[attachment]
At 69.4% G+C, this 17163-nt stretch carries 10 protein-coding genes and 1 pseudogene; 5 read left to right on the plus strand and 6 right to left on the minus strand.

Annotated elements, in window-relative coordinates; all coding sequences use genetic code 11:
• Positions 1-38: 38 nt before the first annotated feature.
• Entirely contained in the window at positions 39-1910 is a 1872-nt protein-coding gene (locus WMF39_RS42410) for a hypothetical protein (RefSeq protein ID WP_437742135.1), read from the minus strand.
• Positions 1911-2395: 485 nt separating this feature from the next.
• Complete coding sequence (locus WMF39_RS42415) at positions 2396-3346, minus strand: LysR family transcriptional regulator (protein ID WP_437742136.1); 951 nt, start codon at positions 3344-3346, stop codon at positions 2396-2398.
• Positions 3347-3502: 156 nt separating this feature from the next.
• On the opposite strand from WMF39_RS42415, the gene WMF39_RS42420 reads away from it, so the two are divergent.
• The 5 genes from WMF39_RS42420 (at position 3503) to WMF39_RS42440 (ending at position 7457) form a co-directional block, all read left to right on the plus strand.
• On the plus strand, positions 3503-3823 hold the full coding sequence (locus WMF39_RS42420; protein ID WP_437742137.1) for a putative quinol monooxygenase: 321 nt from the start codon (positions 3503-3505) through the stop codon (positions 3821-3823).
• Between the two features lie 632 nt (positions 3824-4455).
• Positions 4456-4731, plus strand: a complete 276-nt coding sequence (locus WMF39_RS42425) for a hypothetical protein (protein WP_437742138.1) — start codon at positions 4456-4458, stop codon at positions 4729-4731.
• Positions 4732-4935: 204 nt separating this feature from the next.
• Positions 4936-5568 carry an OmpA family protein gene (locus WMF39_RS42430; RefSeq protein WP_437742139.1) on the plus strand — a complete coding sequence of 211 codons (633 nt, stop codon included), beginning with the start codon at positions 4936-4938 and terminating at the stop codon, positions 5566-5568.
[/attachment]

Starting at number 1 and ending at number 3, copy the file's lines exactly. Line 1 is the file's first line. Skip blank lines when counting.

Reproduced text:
At 69.4% G+C, this 17163-nt stretch carries 10 protein-coding genes and 1 pseudogene; 5 read left to right on the plus strand and 6 right to left on the minus strand.

Annotated elements, in window-relative coordinates; all coding sequences use genetic code 11:
• Positions 1-38: 38 nt before the first annotated feature.